Original Post

From Carpe Diem:
CNN Money in 2011: “Gas prices won’t be lowered by more domestic oil drilling, domestic production can’t possibly move gas prices from $4 to $3 per gallon,” see full story here.
Kudlow: "drill, drill, drill."

Saudi just lowered its prices today -- pundits say it was to compete with US shale.

My 30-second sound bite: "It's all about market share. Saudi does not want to lose market share. What market? California."

Ebola Burning Itself Out

The US military has yet to build one treatment facility, but the US will get credit for stemming the tide. Well played, Mr Obama. 

I posted this on October 8, 2014 (it was sincere, and not sarcastic as can be inferred from the entire note:)
When Ebola is conquered, and it will be, President Obama should share in the Nobel Prize for Medicine for that feat. That will be one he has earned.
I find the Ebola story incredibly interesting on so many levels, but especially in the medical arena. There will be a lot of research papers coming out of this most recent epidemic. I wish one nurse had been a bit more savvy, but in the big scheme of things, I repeat what I said early: in their own arenas, no major political figure made any missteps in regard to handling this epidemic.

A lot of  credit goes to the US military for taking on yet another ver difficult mission, and this time, with little guidance. I have all the respect for these young men and women in our US military. If asked to endure 21 days of quarantine, they do it without making it an issue. Life is not about; it's about whom they serve and protect.

Ballard's Madison Well Comes Up Dry; Venezuela Starts Importing Oil; WPX Will Report A Huge Well In The Bakken Tuesday -- November 3, 2014

Biggest story of the day: MDU bailing on the Bakken. MDU will "market" its Fidelity exploration and production division. Rumors (but then there are always rumors): Oasis could be doing the same thing. Maybe some big operator could scoop up both Oasis and Fidelity. Add Fidelity to the list that includes OXY USA.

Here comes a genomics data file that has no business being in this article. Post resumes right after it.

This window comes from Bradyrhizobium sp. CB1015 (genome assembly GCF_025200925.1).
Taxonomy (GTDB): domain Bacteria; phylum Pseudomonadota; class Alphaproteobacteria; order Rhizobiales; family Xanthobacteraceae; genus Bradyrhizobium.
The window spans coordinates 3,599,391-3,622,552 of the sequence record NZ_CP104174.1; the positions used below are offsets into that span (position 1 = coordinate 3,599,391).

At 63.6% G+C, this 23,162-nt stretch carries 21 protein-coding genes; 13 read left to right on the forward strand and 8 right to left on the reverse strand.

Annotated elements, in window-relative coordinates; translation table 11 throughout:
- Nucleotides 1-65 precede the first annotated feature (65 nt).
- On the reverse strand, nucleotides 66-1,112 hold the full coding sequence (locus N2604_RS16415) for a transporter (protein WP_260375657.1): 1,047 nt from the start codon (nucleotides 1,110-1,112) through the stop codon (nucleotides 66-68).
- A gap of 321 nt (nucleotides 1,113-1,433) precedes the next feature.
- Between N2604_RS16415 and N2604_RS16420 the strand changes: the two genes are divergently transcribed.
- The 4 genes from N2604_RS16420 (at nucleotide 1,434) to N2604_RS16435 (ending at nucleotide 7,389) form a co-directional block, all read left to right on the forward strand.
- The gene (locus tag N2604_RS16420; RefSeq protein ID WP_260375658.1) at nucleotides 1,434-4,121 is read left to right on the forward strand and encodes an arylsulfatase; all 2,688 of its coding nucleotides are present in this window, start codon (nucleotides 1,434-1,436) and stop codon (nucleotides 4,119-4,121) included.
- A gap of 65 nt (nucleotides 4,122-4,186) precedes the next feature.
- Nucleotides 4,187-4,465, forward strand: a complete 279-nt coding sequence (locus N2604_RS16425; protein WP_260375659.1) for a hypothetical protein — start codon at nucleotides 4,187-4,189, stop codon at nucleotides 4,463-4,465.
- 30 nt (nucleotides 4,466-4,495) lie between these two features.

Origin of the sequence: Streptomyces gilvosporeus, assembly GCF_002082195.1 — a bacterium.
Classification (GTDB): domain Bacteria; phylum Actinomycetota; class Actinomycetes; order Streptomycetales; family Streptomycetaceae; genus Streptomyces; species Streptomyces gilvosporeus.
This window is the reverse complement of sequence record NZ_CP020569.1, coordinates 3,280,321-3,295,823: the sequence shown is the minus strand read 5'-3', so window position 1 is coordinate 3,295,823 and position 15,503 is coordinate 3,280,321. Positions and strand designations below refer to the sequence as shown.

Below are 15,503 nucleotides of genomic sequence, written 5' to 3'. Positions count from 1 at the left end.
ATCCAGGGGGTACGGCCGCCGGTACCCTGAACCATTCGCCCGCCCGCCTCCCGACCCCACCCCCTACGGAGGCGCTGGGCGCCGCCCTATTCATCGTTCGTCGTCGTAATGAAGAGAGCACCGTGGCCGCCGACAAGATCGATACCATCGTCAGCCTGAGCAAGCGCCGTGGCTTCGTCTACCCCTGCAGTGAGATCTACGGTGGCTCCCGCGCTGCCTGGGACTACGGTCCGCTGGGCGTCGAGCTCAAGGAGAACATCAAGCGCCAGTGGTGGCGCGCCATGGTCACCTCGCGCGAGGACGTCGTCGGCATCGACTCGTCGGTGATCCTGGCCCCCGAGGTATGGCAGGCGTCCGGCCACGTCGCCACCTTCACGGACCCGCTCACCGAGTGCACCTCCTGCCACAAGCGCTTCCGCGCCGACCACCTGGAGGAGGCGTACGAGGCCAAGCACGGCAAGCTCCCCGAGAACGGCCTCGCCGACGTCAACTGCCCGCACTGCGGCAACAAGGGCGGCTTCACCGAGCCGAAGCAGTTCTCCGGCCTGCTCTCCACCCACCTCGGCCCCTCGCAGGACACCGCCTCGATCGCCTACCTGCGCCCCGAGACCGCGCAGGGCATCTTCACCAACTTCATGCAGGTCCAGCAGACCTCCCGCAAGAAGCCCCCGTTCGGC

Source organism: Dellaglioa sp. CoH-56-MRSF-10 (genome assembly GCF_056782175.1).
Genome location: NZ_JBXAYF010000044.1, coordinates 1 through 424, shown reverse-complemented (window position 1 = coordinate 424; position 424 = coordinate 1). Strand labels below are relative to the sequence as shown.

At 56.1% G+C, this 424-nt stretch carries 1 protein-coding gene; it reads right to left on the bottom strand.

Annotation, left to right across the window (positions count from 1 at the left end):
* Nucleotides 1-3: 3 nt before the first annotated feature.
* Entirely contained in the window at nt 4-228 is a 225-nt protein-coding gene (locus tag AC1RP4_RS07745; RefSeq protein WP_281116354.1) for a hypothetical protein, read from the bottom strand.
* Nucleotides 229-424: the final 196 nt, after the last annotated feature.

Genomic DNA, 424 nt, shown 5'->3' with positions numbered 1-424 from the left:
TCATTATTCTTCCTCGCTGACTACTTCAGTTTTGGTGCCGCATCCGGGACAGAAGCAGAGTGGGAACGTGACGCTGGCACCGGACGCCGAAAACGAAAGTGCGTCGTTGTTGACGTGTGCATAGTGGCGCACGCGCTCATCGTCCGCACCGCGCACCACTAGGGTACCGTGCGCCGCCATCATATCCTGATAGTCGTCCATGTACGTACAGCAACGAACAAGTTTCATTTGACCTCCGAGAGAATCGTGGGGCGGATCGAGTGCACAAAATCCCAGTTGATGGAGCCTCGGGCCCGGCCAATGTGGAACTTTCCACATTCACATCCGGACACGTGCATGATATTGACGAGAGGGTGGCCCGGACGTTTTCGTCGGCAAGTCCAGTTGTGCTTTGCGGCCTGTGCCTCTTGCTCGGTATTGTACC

Wells coming off confidential Tuesday:
  • 26610, 876, Newfield, Hoffman 149-98-14-23-2H, Pembroke, t7/14; cum 30K 9/14;
  • 27301, drl, Zavanna, Husky 33-28 6H, Williston, no production data,
  • 27606, drl, BR, Bullrush 34-10MBH-B, Elidah, no production data,
  • 27704, dry, Ballard,Drovdal 13-2, Wildcat, a Madison well; 1.5 miles SE of Maxbass, ND; Bottineau County; the geologist report states the well was spud May 5, 2014, and reached TD of 4300' MD on March 14 (sic) ... yes; the sundry form said the spud date was May 1.  I assume TD was reached May 14. Another form stated the re-entry date was May 4, and total depth was reached May 12; so, take your pick.
  • 27728, 1,458, WPX, Ruby 31-30HX, Antelope, Sanish formation; the app says Three Forks B1; 33 stages; 5.2 million lbs sand, t8/14; cum 57K 9/15;
  • 28199, 230, Petro Harvester, Busch 5-1H, Portal, Midale formation, the Midale is part of the Madison group; 8 stages; 426,100 pounds sand; t8/14; cum 6K 9/14;
  • 28233, dry, Statoil, Myron 9-4 5H, Squires, no file report available yet;